Chase Family Hayne Vineyard Estate Zinfandel 2006
In 1998, Sarah's great-great grandson, Andy Simpson and his wife harvested grapes from a twelve-acre parcel within the Hayne Vineyard and produced their first vintage of Chase Cellars Zinfandel. Today the winery is owned by Andy's brother and sister, Mike Simpson and Katie Simpson.
Chase Cellars Zinfandel vibrantly expresses the rich history of the Hayne Vineyard and the passion of the Chase-Bourn-Hayne-Simpson family that has tenderly cared for the grapes grown in one of the world's premier vineyards for more than a century.
St. Helena is in the heart of the Napa Valley, nestled between Calistoga to the north and Rutherford on its southern border. On its western side, the Mayacamas Mountains guard it from the cooling effects of the Pacific Ocean; to its east stand the Vaca Mountains. In conjunction, these mountain ranges serve to lock in summer daytime heat. But in the evening, cool air from the San Pablo Bay funnels up through the valley, creating very chilly nights. It isn’t uncommon for temperatures to drop 50 degrees, a shift that promotes a balance of sugar ripeness and acidity in wine grapes.
St. Helena contains a plethora of different soil types in a small area, which have been enhanced over centuries by rain runoff from both mountain ranges. Its vineyards cover a variety of terrain, spreading across the bucolic valley floor and its benchlands.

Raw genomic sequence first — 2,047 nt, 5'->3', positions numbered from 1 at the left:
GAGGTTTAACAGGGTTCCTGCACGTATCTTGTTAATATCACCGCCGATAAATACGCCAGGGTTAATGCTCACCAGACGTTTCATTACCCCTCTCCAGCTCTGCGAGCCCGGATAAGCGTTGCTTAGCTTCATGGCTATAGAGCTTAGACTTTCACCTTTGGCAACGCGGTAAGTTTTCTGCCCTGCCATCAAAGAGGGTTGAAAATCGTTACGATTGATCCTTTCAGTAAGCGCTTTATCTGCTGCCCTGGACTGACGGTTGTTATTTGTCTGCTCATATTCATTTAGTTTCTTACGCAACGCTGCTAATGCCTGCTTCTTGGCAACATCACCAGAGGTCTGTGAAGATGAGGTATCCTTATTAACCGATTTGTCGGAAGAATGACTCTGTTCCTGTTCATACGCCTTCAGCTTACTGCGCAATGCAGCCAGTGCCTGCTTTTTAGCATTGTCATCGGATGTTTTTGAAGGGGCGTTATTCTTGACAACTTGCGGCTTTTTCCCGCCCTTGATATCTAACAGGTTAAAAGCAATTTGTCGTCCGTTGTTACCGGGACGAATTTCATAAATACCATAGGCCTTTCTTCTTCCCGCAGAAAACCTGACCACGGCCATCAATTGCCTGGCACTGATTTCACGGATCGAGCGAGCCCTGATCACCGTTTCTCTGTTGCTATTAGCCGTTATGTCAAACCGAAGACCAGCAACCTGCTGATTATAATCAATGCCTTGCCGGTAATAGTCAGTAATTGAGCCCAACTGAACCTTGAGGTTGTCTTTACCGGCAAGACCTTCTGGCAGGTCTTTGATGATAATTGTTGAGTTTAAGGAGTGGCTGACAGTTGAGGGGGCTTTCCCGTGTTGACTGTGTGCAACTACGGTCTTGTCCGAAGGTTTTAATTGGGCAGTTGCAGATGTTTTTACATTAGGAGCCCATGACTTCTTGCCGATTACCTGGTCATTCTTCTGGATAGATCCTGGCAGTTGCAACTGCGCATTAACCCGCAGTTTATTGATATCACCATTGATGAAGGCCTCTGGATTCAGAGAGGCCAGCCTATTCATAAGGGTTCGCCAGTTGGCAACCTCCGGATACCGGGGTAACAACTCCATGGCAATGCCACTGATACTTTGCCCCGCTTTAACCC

These ideal topographic and climatic growing conditions easily caught the attention of early winemaking pioneers. In fact, St. Helena is the birthplace of Napa Valley’s commercial wine industry. Dr. Crane founded his cellar in 1859, David Fulton in 1860 and Charles Krug in 1861.
Today there are no less than 400 separate vineyards planted within the 12,000 acres that make up the St. Helena appellation.
Unapologetically bold, spice-driven and jammy, Zinfandel is often thought of as California’s flagship grape. In fact it owns this title by having the ability to adapt to the states’ many microclimates and landscapes, producing unique expressions of the grape throughout. Zinfandel thrives in California’s Central Coast, as well throughout Sonoma County, parts of Napa Valley, the Sierra Foothills, Lodi and Paso Robles.
Zinfandel was born in Croatia and later made its way to southern Italy where it became known as Primitivo. The astute imperial nursery of Vienna collected specimens of the vine and acted as the source of its journey to New England, carried by George Gibbs circa 1829. Eventually, making its way to California around the Gold Rush of 1849, Zinfandel found its new home, parading the true American spirit.
Tasting Notes for Zinfandel
Zinfandel is a dry red wine, though typically forward in fruit. Notes of dark plum, blackberry, sweet spice, dark chocolate and licorice are common. Very ripe examples may express a dried fruit quakity like fig or prune. But Zinfandel grown in cooler, coastal zones often shows red fruit, black pepper and fresh herbal characteristics like juniper and menthol.
Perfect Food Pairings for Zinfandel
Zinfandel is a powerfully flavored wine, mingling happily with bold food like brisket, lamb shanks, pork ribs or anything barbecued. More delicate Zins work with pork, lamb curry and even Ceasar Salad or Salad Nicoise.
Sommelier Secrets for Zinfandel
Thanks to its popularity both for home winemaking and as communion wine, many Zinfandel vines were able to survive prohibition, leading to the abundance of "old vine" Zinfandels. These low-yielding, ancient vines tend to produce wine that is deeply concentrated, delicately perfumed and decidedly complex.